Friday, December 28, 2012

Unusual Postcard of the Fairhope (AL) Public Library Circa 1909

The Fairhope Public Library in Fairhope, AL has an interesting history which I learned about after acquiring the unusual postcard shown above. Fairhope was created as a Single Tax Colony in 1894. When Marie Howland joined the Colony in 1899 she established a library in her home. That library was later moved to the building shown on the postcard above. The postcard is a Real Photo Postcard (RPPC) depicting the Fairhope Public Library circa 1909. The postcard was evidently enclosed in a Christmas card. The message on the back of the card reads in part: " I am sending this card to wish you all a Merry Christmas but I address it to Flora as I think she was 'once upon a time' collecting visions of libraries but I hardly think she has a vision of this one." As I have indicated previously on this blog I value postcards with messages and I am especially interested in messages that point to a fellow collector of postcards.  With the assistance of Norman D. Stevens I have created lists of past and current collectors of library postcards.


Tony Greiner said...

Fairhope is a beautiful city/town on Mobile Bay. I notice that the patrons are African-Americans, but they are getting to use a library in 1909!. Southern Alabama has a history of being less segregated than the rest of the state. Do you know if this is the case here? Is this a 'colored' library? I doubt they were integrated by that date.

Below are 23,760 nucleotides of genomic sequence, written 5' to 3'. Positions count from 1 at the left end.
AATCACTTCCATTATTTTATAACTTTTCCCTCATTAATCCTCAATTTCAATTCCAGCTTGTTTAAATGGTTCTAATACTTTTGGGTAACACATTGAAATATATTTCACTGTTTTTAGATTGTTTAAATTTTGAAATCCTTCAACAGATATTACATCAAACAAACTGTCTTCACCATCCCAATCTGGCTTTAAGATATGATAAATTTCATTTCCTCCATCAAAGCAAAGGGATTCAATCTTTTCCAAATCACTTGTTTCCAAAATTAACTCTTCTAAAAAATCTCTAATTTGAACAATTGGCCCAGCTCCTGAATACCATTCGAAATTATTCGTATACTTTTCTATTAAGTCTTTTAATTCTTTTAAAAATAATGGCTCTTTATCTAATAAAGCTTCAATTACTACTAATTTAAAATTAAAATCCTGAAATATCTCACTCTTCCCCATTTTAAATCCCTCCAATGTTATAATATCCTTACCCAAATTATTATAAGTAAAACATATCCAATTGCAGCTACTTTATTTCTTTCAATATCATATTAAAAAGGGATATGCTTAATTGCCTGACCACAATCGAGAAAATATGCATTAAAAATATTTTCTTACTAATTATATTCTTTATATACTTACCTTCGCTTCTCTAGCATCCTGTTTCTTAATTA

Larry T. Nix said...

When I first looked at the postcard, I also thought the library might be a library for African-Americans. However, on close examination there is only one person pictured on the postcard who is definitely African-American (the male walking down the steps). The library's website has the same postcard and it is identified as the first library for Fairhope. Because the people who were part of the Single Tax Colony were from the North it is possible that African-Americans could use the library, but I can't say for sure that this was the case. Larry

Mary Lois said...

I am a historian in Fairhope and can assure you the African Americans in the picture were not patrons of the library. Fairhope historically had a very low percentage of blacks and they were not in the mainstream of activity in the town. Nice to think they might have been, but they were not.